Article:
The road through the highlands of Cape Breton Highlands national park was completely fogged in, and much colder than down along the coast. I didn't see anything till we were down in Cheticamp on the coast.
They love brightly coloured houses in this area, and yellow is a common sight. Most of the older houses are very well maintained or restored.
This has to be one of the smallest, and most scenic post offices anywhere, with an unobstructed view of the ocean!
If the sign says the park is closed, but the gate is open ...? I just love confusing signs!
Many roads are named after the long term residents here.
So this is where the slow kids play, but I wonder where the fast ones play?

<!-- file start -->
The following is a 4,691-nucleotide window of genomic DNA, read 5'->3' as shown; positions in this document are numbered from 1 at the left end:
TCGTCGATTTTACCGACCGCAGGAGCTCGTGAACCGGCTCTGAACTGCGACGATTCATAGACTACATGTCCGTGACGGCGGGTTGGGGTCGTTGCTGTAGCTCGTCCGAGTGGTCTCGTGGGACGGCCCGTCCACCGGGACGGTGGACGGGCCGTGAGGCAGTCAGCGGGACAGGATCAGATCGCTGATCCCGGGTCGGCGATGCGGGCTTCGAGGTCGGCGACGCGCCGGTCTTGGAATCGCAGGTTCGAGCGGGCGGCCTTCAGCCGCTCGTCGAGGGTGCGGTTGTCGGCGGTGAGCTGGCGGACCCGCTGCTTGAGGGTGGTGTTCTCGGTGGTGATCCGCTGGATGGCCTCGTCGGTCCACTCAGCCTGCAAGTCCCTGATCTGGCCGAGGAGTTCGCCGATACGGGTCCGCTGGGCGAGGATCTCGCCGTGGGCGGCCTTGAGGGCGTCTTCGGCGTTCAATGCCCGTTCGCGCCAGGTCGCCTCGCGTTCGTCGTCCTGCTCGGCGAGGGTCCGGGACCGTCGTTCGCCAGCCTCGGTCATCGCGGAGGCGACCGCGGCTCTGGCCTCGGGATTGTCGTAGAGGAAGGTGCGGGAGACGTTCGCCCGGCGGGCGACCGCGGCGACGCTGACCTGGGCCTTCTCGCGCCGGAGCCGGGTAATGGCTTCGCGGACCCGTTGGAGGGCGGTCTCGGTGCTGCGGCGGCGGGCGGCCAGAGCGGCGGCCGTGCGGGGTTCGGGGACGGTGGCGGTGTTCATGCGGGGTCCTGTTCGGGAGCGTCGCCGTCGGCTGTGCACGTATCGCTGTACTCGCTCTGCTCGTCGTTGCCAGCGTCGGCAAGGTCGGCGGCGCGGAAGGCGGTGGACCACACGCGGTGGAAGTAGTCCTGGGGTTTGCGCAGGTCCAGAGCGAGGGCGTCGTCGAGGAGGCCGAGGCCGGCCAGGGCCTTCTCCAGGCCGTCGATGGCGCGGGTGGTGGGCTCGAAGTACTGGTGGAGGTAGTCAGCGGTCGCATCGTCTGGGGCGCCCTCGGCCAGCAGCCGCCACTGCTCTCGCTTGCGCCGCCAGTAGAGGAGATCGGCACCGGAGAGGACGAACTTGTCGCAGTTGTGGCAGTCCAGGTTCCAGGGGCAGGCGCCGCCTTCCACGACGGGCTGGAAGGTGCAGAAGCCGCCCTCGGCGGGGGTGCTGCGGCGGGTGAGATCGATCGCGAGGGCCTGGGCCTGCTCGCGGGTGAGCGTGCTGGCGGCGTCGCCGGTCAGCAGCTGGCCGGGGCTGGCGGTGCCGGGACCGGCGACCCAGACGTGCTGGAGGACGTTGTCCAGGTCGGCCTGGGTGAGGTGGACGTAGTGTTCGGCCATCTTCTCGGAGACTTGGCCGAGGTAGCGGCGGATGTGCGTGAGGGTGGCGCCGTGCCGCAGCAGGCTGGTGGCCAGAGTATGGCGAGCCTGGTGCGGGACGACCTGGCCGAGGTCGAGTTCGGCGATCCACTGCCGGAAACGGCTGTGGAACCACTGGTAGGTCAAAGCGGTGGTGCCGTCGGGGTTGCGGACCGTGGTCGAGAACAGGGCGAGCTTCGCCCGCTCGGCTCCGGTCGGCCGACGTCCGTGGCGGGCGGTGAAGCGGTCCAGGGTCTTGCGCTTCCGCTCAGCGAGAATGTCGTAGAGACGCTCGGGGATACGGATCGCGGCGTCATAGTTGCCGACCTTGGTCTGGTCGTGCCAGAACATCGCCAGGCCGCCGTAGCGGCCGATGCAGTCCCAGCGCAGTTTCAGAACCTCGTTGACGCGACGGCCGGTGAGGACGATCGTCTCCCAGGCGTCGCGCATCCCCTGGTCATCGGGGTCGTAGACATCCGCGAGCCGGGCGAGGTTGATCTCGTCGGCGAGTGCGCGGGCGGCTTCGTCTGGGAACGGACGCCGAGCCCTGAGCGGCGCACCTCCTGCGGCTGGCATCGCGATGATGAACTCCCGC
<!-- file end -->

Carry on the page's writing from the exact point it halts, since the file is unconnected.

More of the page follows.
In Cape Breton, a high percentage of houses have very nice plaques similar to this to display their number.
They have wood stacking down to an art, and many piles are stacked by the road to show off their skills!
After leaving Cape Breton Island we headed down along the Eastern Shore of Nova Scotia. I really think they could have used a few more adjectives on this sign! How about South River Lake Shore Road Junction turnoff? ;-)
We found a spot on the side of the road to spend the night. Anchored offshore was this coast guard vessel, the Ann Harvey. We went for a closer look. I thought by the look of it that it was an ice-breaker, but it is actually serving as a buoy tender with light ice-breaking capabilities. (see the link)
I don't know if this is the world wide web or not, but it was a fairly impressive one!
We had intended to go further down the Eastern Shores of Nova Scotia, but the combination of the fairly rough roads in places in combination of the approaching tropical(!) storm convinced us to head for more sheltered terrain.